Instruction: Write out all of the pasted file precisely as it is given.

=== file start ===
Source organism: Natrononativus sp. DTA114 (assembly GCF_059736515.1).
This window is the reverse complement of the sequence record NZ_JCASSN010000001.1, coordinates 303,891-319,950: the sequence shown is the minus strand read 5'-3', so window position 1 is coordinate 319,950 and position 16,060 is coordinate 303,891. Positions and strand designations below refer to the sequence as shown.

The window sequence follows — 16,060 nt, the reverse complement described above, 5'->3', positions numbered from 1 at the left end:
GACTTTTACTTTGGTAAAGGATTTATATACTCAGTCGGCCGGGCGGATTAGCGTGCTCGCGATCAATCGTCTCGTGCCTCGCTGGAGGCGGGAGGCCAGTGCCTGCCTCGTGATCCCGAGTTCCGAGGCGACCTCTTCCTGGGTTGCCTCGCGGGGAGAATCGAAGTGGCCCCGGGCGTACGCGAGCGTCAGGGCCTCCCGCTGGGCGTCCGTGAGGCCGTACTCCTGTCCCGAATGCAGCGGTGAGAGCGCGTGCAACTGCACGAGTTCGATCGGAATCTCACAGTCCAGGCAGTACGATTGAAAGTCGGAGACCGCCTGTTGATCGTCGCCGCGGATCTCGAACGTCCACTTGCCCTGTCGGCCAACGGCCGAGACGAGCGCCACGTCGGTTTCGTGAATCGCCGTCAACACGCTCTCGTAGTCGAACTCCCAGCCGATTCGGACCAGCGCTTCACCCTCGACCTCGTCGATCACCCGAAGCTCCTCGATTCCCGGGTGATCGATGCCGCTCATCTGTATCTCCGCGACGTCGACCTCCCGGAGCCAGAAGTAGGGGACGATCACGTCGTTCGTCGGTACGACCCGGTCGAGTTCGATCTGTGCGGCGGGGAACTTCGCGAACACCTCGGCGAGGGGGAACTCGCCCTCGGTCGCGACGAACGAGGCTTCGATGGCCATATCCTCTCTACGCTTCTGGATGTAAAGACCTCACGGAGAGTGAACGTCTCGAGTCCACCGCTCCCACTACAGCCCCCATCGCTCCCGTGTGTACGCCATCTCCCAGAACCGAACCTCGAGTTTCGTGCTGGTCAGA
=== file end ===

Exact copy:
Source organism: Natrononativus sp. DTA114 (assembly GCF_059736515.1).
This window is the reverse complement of the sequence record NZ_JCASSN010000001.1, coordinates 303,891-319,950: the sequence shown is the minus strand read 5'-3', so window position 1 is coordinate 319,950 and position 16,060 is coordinate 303,891. Positions and strand designations below refer to the sequence as shown.

The window sequence follows — 16,060 nt, the reverse complement described above, 5'->3', positions numbered from 1 at the left end:
GACTTTTACTTTGGTAAAGGATTTATATACTCAGTCGGCCGGGCGGATTAGCGTGCTCGCGATCAATCGTCTCGTGCCTCGCTGGAGGCGGGAGGCCAGTGCCTGCCTCGTGATCCCGAGTTCCGAGGCGACCTCTTCCTGGGTTGCCTCGCGGGGAGAATCGAAGTGGCCCCGGGCGTACGCGAGCGTCAGGGCCTCCCGCTGGGCGTCCGTGAGGCCGTACTCCTGTCCCGAATGCAGCGGTGAGAGCGCGTGCAACTGCACGAGTTCGATCGGAATCTCACAGTCCAGGCAGTACGATTGAAAGTCGGAGACCGCCTGTTGATCGTCGCCGCGGATCTCGAACGTCCACTTGCCCTGTCGGCCAACGGCCGAGACGAGCGCCACGTCGGTTTCGTGAATCGCCGTCAACACGCTCTCGTAGTCGAACTCCCAGCCGATTCGGACCAGCGCTTCACCCTCGACCTCGTCGATCACCCGAAGCTCCTCGATTCCCGGGTGATCGATGCCGCTCATCTGTATCTCCGCGACGTCGACCTCCCGGAGCCAGAAGTAGGGGACGATCACGTCGTTCGTCGGTACGACCCGGTCGAGTTCGATCTGTGCGGCGGGGAACTTCGCGAACACCTCGGCGAGGGGGAACTCGCCCTCGGTCGCGACGAACGAGGCTTCGATGGCCATATCCTCTCTACGCTTCTGGATGTAAAGACCTCACGGAGAGTGAACGTCTCGAGTCCACCGCTCCCACTACAGCCCCCATCGCTCCCGTGTGTACGCCATCTCCCAGAACCGAACCTCGAGTTTCGTGCTGGTCAGA